What’s more, elaborate and colourful illustrations often accompanied the printed text, as in this pictured example: a page from the Aldine Press edition of Virgil’s works. It was the first publication to use italic type, and the first in octavo format.

The significance of Aldus Manutius’s place in cultural history goes beyond his enterprising and skilful work as a book designer and printer. He was an admirable scholarly teacher, epitomising the Renaissance spirit – and in fact his reason for setting up a printing house was that he saw a need for students to have access to classic texts in a convenient format.

Alberto Manguel remarks in his book A History of Reading that Aldus’s home in Venice became a gathering point for eminent humanists from all over Europe, such as the Dutch luminary Erasmus. Together these men would discuss what classic titles should be printed and which manuscripts were the most reliable sources. Manguel records this moving final tribute:

When Aldus died in 1515, the humanists who attended his funeral erected all around his coffin, like erudite sentinels, the books he had so lovingly chosen to print.

What is a Literary Classic?

A classic, said Mark Twain impishly, is something we all want to have read but nobody wants to read. While many book-lovers can never quite find the time to work their way through War and Peace, Paradise Lost, Crime and Punishment or The Divine Comedy, most of us still harbour the idea that there’s a fairly well recognised western literary canon comprising an array of durable masterpieces. Even if we accept the theoretical point that a book’s traditional reputation doesn’t simply reflect its inherent merits, we like to think that certain books have earned a classic status. Where does this notion come from?

Italo Calvino remarks that each of us through our individual reading trajectories will gradually “invent our own ideal libraries of classics.” No doubt that’s true. But for most readers, in our most impressionable years, publishers’ branding is the main source of the notion that some books deserve special prestige. Things may have changed in recent times as the publishing industry evolves, but when I was a teenager, trying to get a handle on what constituted Great Literature, my perception was largely shaped by several series of books that carried the label “Classic.”

There was, for example, the World’s Classics library of pocket-sized hardbacks from Oxford University Press – what could seem more authoritative than that? Other influential lines from British publishers were Penguin Modern Classics (I still have my battered copy of Joyce’s Dubliners in that format), Dent’s Everyman Library (where I met Pater’s Marius the Epicurean and Woolf’s To the Lighthouse) and a bit later Virago Modern Classics devoted to women writers. American publishers offered Signet Classics (I first read Dickens’s Hard Times in that paperback edition), Bantam Literature (including Melville’s Moby Dick – a bantam whale?), Random House’s Modern Library Giants (introducing me to James’s Portrait of a Lady) and books in the Rinehart series such as Fenimore Cooper’s Deerslayer and Twain’s Huckleberry Finn.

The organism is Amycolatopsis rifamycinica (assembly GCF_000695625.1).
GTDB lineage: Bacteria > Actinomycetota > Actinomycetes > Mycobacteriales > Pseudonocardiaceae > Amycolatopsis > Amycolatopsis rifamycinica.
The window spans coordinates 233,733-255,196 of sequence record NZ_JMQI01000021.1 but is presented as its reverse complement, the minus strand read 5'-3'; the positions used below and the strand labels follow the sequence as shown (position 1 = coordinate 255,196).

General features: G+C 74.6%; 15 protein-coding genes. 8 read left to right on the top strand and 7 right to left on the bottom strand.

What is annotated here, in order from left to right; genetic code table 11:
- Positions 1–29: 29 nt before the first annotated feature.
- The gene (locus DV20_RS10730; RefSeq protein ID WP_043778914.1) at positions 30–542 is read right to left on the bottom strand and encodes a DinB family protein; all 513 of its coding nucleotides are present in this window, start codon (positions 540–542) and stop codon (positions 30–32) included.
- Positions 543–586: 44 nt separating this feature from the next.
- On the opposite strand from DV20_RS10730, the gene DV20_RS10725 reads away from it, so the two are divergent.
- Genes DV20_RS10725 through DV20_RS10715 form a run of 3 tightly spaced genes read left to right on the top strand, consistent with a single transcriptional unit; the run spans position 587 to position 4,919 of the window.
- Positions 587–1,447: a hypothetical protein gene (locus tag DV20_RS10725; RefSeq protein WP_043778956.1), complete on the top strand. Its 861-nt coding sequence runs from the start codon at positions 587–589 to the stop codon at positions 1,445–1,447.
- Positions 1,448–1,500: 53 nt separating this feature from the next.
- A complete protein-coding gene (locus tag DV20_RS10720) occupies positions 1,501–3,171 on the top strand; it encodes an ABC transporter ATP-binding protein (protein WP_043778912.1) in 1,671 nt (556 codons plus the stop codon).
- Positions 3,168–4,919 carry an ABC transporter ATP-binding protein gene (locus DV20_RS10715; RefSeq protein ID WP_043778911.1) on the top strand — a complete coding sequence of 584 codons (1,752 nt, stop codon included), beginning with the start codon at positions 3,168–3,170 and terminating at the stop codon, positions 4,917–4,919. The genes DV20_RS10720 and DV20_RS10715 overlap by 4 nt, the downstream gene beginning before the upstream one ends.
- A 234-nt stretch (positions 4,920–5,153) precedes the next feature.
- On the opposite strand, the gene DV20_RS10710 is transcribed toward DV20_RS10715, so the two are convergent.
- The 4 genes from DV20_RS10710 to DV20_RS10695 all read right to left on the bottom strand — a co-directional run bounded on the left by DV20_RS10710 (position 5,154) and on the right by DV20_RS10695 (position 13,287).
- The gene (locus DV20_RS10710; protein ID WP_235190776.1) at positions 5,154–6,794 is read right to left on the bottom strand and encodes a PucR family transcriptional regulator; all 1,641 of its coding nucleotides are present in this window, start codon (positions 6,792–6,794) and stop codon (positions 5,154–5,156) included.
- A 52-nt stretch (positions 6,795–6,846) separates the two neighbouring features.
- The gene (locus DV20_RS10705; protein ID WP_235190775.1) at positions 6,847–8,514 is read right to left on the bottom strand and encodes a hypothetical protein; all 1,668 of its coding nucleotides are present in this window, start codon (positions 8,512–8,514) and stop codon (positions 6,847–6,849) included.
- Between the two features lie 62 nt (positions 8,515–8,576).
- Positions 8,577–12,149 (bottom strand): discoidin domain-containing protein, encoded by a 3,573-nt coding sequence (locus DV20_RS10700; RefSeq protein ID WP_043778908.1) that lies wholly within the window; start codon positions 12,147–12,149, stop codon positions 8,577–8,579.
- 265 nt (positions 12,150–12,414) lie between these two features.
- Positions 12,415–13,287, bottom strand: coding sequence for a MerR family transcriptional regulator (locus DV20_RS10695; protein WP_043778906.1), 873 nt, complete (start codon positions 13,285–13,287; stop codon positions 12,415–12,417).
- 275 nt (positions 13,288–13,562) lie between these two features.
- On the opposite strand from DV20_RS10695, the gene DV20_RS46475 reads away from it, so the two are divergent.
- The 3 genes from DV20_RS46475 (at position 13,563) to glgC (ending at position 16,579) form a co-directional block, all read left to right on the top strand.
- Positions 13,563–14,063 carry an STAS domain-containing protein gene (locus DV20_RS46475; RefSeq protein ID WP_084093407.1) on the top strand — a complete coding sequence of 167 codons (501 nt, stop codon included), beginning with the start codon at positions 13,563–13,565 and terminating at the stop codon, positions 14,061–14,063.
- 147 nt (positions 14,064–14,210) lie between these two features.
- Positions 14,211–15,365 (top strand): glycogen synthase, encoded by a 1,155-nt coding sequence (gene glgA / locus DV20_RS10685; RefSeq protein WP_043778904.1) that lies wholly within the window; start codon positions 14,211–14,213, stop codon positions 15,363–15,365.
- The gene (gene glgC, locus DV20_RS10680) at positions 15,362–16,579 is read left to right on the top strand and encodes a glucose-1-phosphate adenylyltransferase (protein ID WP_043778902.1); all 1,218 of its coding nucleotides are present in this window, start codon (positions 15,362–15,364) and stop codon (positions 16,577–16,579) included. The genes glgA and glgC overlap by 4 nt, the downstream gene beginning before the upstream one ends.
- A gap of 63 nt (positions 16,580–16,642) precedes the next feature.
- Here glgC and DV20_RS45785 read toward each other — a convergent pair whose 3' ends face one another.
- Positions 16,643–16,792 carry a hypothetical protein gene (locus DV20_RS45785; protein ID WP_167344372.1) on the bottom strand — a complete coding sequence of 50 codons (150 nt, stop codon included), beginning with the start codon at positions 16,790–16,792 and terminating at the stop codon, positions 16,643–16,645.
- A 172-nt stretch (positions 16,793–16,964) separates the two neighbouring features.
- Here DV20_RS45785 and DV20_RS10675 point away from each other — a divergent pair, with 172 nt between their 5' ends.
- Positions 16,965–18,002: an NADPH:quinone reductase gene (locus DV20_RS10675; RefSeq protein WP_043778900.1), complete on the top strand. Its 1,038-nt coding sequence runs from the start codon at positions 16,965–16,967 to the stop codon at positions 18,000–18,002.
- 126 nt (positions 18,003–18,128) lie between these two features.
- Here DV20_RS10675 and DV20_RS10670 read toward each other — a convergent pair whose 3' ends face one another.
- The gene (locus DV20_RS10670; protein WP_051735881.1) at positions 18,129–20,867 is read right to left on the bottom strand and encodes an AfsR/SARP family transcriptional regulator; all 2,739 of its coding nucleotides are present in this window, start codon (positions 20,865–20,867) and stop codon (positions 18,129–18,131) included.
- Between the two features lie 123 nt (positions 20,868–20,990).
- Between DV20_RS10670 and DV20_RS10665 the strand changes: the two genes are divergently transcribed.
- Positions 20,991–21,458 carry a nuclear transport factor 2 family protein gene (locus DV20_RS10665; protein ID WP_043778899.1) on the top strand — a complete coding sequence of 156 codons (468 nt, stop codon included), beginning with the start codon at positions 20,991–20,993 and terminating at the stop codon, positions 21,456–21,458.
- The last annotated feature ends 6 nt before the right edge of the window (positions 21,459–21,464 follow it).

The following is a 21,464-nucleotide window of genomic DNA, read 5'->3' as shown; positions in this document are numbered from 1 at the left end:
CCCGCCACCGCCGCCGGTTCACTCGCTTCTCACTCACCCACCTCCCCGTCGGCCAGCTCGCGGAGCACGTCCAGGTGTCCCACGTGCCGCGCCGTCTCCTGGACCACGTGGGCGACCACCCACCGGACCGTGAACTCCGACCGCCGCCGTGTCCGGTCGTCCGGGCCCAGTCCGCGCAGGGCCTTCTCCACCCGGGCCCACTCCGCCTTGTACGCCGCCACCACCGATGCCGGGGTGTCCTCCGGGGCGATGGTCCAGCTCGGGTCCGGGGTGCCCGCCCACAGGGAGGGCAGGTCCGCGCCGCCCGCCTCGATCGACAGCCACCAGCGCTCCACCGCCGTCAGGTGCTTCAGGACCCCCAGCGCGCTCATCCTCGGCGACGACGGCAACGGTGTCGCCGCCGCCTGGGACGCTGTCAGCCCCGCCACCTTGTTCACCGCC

Many titles recurred across these lists, so with a number of different publishers agreeing that X was worth inclusion among their selected classics, who was I to doubt its status?

220px-CC_No_01_Three_MusketeersAnd besides, the process of instructing me in what was classic had begun earlier – before I’d opened any of those books. It began with the pictorial adaptations known as Classic Comics (later as Classics Illustrated). These had been appearing since 1941 but they were still flourishing when I was a youngster, and I devoured them.

In those days there was a lot of harrumphing about the reading of comics, with dire forecasts that they would lead to a rapid decline in literacy. Well, I don’t think I was harmed by Walt Disney or Batman comics – and certainly not by Classic Comics, which not only made me aware of wonderful stories from times past, among them such masterpieces as Wuthering Heights and The Woman in White, but also gave me a burning desire to read them eventually in their full big-book form.

250px-CLASSICS_ILLUSTRATED_-10-_ROBINSON_CRUSOEThere’s something else, too, that I remember happily from those days of comic-book reading. As none of us had much pocket money, the pleasures of reading were inseparable from the rituals of exchange: when we’d read our comics, we swapped them for other comics in a system of bartering with friends. So we didn’t read in isolation, like Robinson Crusoe. We were reading in a context of active sociability. Perhaps it was that experience that first sparked my interest in the complex relationships between swapping and storytelling – which eventually led to my venture into literary theory with the (recently reissued) book Narrative Exchanges. I have a lot to be grateful for when I recall Classic Comics.